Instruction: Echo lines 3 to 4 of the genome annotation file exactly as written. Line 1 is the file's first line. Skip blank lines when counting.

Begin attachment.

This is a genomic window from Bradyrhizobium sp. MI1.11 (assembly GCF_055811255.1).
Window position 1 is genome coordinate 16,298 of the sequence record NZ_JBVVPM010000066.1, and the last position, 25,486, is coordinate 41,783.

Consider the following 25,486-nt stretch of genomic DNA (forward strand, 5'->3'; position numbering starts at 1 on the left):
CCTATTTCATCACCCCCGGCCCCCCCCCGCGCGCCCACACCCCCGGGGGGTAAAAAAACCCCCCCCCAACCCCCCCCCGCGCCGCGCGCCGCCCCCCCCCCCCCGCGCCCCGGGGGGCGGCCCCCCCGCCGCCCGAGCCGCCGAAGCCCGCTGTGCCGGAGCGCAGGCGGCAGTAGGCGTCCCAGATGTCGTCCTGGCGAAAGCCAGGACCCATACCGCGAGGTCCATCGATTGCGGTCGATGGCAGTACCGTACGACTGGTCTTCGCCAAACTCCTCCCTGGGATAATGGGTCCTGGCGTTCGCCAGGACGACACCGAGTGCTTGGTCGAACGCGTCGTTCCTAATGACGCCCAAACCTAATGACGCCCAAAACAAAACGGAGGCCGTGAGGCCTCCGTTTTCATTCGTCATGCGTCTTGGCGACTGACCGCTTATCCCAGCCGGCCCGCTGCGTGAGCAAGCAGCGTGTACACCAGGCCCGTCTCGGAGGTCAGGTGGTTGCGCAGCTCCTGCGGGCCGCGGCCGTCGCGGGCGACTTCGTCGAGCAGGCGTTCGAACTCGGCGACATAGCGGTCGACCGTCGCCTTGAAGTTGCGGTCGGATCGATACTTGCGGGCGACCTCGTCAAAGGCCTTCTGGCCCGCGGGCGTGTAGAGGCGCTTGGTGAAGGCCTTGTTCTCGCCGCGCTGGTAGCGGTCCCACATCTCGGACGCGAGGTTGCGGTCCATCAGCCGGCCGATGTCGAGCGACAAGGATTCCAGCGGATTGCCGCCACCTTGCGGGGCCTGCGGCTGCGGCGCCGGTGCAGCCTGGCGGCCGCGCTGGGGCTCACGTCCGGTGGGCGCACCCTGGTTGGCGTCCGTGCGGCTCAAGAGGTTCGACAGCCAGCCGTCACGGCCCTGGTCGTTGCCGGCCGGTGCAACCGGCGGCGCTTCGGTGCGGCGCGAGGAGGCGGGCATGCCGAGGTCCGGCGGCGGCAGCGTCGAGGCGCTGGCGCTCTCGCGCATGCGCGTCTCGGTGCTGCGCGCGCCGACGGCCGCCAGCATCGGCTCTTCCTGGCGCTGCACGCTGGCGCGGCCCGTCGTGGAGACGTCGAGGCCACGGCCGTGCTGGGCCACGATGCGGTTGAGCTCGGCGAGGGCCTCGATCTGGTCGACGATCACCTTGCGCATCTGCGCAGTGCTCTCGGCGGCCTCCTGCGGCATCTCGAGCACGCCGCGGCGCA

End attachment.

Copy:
Consider the following 25,486-nt stretch of genomic DNA (forward strand, 5'->3'; position numbering starts at 1 on the left):
CCTATTTCATCACCCCCGGCCCCCCCCCGCGCGCCCACACCCCCGGGGGGTAAAAAAACCCCCCCCCAACCCCCCCCCGCGCCGCGCGCCGCCCCCCCCCCCCCGCGCCCCGGGGGGCGGCCCCCCCGCCGCCCGAGCCGCCGAAGCCCGCTGTGCCGGAGCGCAGGCGGCAGTAGGCGTCCCAGATGTCGTCCTGGCGAAAGCCAGGACCCATACCGCGAGGTCCATCGATTGCGGTCGATGGCAGTACCGTACGACTGGTCTTCGCCAAACTCCTCCCTGGGATAATGGGTCCTGGCGTTCGCCAGGACGACACCGAGTGCTTGGTCGAACGCGTCGTTCCTAATGACGCCCAAACCTAATGACGCCCAAAACAAAACGGAGGCCGTGAGGCCTCCGTTTTCATTCGTCATGCGTCTTGGCGACTGACCGCTTATCCCAGCCGGCCCGCTGCGTGAGCAAGCAGCGTGTACACCAGGCCCGTCTCGGAGGTCAGGTGGTTGCGCAGCTCCTGCGGGCCGCGGCCGTCGCGGGCGACTTCGTCGAGCAGGCGTTCGAACTCGGCGACATAGCGGTCGACCGTCGCCTTGAAGTTGCGGTCGGATCGATACTTGCGGGCGACCTCGTCAAAGGCCTTCTGGCCCGCGGGCGTGTAGAGGCGCTTGGTGAAGGCCTTGTTCTCGCCGCGCTGGTAGCGGTCCCACATCTCGGACGCGAGGTTGCGGTCCATCAGCCGGCCGATGTCGAGCGACAAGGATTCCAGCGGATTGCCGCCACCTTGCGGGGCCTGCGGCTGCGGCGCCGGTGCAGCCTGGCGGCCGCGCTGGGGCTCACGTCCGGTGGGCGCACCCTGGTTGGCGTCCGTGCGGCTCAAGAGGTTCGACAGCCAGCCGTCACGGCCCTGGTCGTTGCCGGCCGGTGCAACCGGCGGCGCTTCGGTGCGGCGCGAGGAGGCGGGCATGCCGAGGTCCGGCGGCGGCAGCGTCGAGGCGCTGGCGCTCTCGCGCATGCGCGTCTCGGTGCTGCGCGCGCCGACGGCCGCCAGCATCGGCTCTTCCTGGCGCTGCACGCTGGCGCGGCCCGTCGTGGAGACGTCGAGGCCACGGCCGTGCTGGGCCACGATGCGGTTGAGCTCGGCGAGGGCCTCGATCTGGTCGACGATCACCTTGCGCATCTGCGCAGTGCTCTCGGCGGCCTCCTGCGGCATCTCGAGCACGCCGCGGCGCA